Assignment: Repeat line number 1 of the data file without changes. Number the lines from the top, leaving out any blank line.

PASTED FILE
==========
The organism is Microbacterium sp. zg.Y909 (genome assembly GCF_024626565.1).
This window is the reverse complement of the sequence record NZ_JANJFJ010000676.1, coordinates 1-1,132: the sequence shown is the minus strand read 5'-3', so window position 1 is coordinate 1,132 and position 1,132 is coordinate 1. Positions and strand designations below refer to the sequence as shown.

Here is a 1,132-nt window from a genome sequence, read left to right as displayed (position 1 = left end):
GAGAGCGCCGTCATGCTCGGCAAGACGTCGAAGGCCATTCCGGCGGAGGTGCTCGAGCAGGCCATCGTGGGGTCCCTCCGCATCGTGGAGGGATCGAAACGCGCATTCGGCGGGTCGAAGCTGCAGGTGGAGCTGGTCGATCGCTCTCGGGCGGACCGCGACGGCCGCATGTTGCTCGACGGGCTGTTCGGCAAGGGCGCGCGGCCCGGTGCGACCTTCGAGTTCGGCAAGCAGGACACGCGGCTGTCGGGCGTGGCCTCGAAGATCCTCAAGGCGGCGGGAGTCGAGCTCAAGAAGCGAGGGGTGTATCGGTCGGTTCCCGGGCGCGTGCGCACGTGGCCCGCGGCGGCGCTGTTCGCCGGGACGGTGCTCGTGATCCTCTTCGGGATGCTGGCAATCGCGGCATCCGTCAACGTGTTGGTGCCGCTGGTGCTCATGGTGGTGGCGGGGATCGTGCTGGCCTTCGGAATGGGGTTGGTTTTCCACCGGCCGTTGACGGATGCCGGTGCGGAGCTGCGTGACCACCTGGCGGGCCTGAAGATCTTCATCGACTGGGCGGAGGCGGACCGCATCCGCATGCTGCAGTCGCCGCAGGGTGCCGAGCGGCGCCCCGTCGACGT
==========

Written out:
The organism is Microbacterium sp. zg.Y909 (genome assembly GCF_024626565.1).